Fossil leaves bear witness to ancient carbon dioxide levels

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Science  06 Jan 2017:
Vol. 355, Issue 6320, pp. 14-15
DOI: 10.1126/science.355.6320.14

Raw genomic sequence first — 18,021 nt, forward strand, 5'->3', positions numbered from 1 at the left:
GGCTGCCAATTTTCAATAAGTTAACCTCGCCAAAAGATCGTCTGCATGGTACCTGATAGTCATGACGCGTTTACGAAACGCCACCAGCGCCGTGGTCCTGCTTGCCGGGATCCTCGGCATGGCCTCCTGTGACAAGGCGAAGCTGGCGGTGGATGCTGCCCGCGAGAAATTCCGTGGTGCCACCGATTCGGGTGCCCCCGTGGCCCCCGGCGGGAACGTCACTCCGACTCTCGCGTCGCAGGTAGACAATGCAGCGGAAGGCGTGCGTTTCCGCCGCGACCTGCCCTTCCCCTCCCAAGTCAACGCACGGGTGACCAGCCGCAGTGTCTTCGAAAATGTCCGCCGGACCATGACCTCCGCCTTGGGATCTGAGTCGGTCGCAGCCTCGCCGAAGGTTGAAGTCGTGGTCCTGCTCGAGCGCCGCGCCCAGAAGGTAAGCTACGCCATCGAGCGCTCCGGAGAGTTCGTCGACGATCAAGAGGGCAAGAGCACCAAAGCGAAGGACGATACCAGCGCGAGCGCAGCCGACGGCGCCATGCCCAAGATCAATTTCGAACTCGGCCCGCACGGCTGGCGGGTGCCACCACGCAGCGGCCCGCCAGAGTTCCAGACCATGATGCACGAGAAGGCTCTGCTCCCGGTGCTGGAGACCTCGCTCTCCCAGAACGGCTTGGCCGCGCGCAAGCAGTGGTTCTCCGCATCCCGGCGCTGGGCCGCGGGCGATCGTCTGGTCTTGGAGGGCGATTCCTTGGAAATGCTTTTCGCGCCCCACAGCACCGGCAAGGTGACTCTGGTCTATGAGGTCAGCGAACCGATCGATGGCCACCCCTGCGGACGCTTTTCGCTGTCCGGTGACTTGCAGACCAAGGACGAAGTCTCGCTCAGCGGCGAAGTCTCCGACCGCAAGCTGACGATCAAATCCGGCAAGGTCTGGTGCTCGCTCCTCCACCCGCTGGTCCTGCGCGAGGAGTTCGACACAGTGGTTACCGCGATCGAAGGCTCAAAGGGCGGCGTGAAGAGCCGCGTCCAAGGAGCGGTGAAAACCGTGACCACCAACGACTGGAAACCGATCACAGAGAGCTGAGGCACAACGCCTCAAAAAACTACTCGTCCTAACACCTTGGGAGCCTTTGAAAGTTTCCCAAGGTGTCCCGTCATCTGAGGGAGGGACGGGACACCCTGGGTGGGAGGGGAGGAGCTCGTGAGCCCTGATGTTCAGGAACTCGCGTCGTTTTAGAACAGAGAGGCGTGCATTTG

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There are lessons for climate scientists buried in the past. Carbon dioxide (CO2) levels surged many times millions of years ago, triggering ancient bouts of climate change. But the evidence is hazy: Models of ancient atmospheres and tools for teasing out past CO2 levels from fossils and rocks all have limitations. Now, scientists have developed a new method for wringing CO2 estimates from fossilized leaves—one that can go deeper into the past, and with more certainty. And it is delivering some unsettling news: It suggests that for the same amount of injected CO2, temperatures might rise further than current models predict.